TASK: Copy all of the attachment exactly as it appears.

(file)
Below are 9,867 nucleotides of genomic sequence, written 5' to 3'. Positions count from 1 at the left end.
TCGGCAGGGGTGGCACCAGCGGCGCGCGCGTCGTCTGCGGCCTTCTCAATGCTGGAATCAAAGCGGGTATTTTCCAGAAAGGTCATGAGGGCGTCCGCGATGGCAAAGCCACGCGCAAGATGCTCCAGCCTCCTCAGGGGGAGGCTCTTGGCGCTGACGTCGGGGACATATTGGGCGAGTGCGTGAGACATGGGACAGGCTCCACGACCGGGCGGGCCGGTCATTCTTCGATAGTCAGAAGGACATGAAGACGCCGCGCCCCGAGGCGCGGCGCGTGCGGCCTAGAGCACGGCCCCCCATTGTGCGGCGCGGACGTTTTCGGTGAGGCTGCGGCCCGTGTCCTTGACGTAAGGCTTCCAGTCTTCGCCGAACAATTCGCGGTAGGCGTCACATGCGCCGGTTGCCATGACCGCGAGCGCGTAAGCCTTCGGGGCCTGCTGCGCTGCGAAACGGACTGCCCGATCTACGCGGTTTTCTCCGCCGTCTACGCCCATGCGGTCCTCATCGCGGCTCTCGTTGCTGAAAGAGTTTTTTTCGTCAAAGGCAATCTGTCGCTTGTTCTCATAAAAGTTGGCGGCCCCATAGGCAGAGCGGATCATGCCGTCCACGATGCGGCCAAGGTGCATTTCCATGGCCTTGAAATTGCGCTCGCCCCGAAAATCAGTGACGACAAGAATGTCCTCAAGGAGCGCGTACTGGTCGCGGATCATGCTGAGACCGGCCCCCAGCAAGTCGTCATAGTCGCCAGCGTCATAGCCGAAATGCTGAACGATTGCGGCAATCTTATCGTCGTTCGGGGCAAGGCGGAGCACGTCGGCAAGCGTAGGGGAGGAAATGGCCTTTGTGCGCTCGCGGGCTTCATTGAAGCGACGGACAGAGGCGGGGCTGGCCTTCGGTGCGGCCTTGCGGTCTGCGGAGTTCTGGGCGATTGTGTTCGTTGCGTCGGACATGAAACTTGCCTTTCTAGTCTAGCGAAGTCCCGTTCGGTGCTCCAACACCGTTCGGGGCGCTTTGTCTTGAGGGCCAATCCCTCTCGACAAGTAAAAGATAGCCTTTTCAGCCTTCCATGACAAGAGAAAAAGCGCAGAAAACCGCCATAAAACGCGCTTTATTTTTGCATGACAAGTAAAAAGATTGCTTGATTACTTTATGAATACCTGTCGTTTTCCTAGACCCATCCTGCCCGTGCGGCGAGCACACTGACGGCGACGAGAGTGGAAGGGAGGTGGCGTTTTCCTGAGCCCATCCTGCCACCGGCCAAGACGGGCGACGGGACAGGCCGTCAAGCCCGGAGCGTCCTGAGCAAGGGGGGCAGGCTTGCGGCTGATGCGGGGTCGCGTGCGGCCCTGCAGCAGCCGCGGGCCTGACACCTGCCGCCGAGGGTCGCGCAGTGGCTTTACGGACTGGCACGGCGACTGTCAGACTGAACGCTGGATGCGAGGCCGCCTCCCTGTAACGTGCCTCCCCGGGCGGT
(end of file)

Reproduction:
Below are 9,867 nucleotides of genomic sequence, written 5' to 3'. Positions count from 1 at the left end.
TCGGCAGGGGTGGCACCAGCGGCGCGCGCGTCGTCTGCGGCCTTCTCAATGCTGGAATCAAAGCGGGTATTTTCCAGAAAGGTCATGAGGGCGTCCGCGATGGCAAAGCCACGCGCAAGATGCTCCAGCCTCCTCAGGGGGAGGCTCTTGGCGCTGACGTCGGGGACATATTGGGCGAGTGCGTGAGACATGGGACAGGCTCCACGACCGGGCGGGCCGGTCATTCTTCGATAGTCAGAAGGACATGAAGACGCCGCGCCCCGAGGCGCGGCGCGTGCGGCCTAGAGCACGGCCCCCCATTGTGCGGCGCGGACGTTTTCGGTGAGGCTGCGGCCCGTGTCCTTGACGTAAGGCTTCCAGTCTTCGCCGAACAATTCGCGGTAGGCGTCACATGCGCCGGTTGCCATGACCGCGAGCGCGTAAGCCTTCGGGGCCTGCTGCGCTGCGAAACGGACTGCCCGATCTACGCGGTTTTCTCCGCCGTCTACGCCCATGCGGTCCTCATCGCGGCTCTCGTTGCTGAAAGAGTTTTTTTCGTCAAAGGCAATCTGTCGCTTGTTCTCATAAAAGTTGGCGGCCCCATAGGCAGAGCGGATCATGCCGTCCACGATGCGGCCAAGGTGCATTTCCATGGCCTTGAAATTGCGCTCGCCCCGAAAATCAGTGACGACAAGAATGTCCTCAAGGAGCGCGTACTGGTCGCGGATCATGCTGAGACCGGCCCCCAGCAAGTCGTCATAGTCGCCAGCGTCATAGCCGAAATGCTGAACGATTGCGGCAATCTTATCGTCGTTCGGGGCAAGGCGGAGCACGTCGGCAAGCGTAGGGGAGGAAATGGCCTTTGTGCGCTCGCGGGCTTCATTGAAGCGACGGACAGAGGCGGGGCTGGCCTTCGGTGCGGCCTTGCGGTCTGCGGAGTTCTGGGCGATTGTGTTCGTTGCGTCGGACATGAAACTTGCCTTTCTAGTCTAGCGAAGTCCCGTTCGGTGCTCCAACACCGTTCGGGGCGCTTTGTCTTGAGGGCCAATCCCTCTCGACAAGTAAAAGATAGCCTTTTCAGCCTTCCATGACAAGAGAAAAAGCGCAGAAAACCGCCATAAAACGCGCTTTATTTTTGCATGACAAGTAAAAAGATTGCTTGATTACTTTATGAATACCTGTCGTTTTCCTAGACCCATCCTGCCCGTGCGGCGAGCACACTGACGGCGACGAGAGTGGAAGGGAGGTGGCGTTTTCCTGAGCCCATCCTGCCACCGGCCAAGACGGGCGACGGGACAGGCCGTCAAGCCCGGAGCGTCCTGAGCAAGGGGGGCAGGCTTGCGGCTGATGCGGGGTCGCGTGCGGCCCTGCAGCAGCCGCGGGCCTGACACCTGCCGCCGAGGGTCGCGCAGTGGCTTTACGGACTGGCACGGCGACTGTCAGACTGAACGCTGGATGCGAGGCCGCCTCCCTGTAACGTGCCTCCCCGGGCGGT